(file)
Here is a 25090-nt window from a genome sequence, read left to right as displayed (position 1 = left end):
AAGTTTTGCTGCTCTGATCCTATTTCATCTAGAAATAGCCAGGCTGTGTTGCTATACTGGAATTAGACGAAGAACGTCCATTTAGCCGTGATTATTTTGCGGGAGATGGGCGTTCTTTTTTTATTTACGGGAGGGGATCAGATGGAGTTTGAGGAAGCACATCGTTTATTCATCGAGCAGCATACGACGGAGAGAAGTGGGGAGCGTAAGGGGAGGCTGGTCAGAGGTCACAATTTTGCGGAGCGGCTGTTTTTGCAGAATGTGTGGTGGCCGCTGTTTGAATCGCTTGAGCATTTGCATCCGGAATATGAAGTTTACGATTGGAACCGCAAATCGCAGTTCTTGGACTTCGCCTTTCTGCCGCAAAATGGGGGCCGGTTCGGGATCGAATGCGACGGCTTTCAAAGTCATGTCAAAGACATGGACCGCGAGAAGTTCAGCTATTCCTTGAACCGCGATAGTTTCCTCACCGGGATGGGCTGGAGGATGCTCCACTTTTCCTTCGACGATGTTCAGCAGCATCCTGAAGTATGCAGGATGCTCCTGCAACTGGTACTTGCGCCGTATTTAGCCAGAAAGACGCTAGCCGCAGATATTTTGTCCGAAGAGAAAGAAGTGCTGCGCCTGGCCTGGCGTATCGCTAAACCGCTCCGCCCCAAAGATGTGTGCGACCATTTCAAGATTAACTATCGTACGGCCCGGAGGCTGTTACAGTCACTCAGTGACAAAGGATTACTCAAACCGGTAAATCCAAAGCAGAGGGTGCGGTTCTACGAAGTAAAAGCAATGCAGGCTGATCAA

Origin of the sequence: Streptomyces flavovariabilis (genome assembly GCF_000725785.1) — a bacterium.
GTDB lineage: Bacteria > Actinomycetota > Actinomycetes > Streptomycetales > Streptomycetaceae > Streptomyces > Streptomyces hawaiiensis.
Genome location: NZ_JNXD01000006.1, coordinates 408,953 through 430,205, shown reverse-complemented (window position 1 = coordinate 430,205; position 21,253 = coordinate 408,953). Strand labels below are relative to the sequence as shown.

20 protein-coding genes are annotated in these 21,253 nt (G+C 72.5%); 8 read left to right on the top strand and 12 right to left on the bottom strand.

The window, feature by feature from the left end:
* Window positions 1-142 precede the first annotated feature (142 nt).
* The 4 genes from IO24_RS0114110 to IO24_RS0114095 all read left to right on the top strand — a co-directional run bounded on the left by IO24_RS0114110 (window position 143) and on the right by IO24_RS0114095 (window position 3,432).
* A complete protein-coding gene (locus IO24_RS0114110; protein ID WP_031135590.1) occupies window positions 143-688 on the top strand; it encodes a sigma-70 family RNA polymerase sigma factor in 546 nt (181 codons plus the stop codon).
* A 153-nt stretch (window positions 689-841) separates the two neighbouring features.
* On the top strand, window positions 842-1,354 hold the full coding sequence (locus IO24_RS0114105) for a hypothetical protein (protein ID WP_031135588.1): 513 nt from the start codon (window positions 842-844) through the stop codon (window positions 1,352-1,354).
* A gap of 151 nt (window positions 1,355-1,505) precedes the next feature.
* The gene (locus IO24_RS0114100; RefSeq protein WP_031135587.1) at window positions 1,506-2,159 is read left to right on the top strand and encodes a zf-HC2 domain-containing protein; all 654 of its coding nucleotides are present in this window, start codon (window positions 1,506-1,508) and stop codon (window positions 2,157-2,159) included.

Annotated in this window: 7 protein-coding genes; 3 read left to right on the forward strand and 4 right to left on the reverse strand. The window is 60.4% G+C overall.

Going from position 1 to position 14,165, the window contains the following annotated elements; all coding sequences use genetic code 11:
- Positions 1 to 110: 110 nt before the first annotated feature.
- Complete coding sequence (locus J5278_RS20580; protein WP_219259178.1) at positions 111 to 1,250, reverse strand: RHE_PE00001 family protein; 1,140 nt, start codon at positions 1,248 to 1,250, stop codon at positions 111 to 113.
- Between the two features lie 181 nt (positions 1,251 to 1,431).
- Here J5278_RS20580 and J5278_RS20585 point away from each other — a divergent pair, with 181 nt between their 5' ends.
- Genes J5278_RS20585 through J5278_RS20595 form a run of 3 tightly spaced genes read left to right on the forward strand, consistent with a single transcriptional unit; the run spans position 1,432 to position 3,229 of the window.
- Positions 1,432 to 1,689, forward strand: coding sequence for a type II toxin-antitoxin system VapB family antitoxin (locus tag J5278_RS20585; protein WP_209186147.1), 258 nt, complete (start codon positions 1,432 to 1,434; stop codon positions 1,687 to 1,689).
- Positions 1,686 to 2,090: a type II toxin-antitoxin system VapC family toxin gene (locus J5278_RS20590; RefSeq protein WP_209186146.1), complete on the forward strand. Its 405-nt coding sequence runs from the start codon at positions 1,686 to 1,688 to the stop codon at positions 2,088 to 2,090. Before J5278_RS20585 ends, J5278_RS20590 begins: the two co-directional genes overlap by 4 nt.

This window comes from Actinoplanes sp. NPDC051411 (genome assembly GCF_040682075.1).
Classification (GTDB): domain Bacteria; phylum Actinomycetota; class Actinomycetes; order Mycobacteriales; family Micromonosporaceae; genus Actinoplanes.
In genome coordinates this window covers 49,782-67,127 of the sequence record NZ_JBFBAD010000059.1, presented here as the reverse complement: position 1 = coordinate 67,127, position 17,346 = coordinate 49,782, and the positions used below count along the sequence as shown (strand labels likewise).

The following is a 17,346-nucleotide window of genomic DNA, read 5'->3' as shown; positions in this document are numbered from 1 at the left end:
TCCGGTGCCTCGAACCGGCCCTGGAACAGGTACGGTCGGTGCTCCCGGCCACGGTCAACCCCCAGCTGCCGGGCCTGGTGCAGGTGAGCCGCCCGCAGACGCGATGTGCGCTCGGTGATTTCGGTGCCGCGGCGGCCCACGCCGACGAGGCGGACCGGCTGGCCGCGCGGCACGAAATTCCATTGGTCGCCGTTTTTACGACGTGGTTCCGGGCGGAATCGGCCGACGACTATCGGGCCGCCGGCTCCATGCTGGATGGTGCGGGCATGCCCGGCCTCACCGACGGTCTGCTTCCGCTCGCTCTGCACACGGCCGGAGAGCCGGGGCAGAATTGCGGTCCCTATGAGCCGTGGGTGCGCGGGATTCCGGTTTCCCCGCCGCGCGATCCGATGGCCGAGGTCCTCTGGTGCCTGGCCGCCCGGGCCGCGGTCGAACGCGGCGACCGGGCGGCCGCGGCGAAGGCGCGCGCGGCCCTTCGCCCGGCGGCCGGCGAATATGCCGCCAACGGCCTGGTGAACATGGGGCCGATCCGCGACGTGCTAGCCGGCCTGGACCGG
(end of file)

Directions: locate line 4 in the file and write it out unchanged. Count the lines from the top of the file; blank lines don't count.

GTDB lineage: Bacteria > Actinomycetota > Actinomycetes > Streptomycetales > Streptomycetaceae > Streptomyces > Streptomyces hawaiiensis.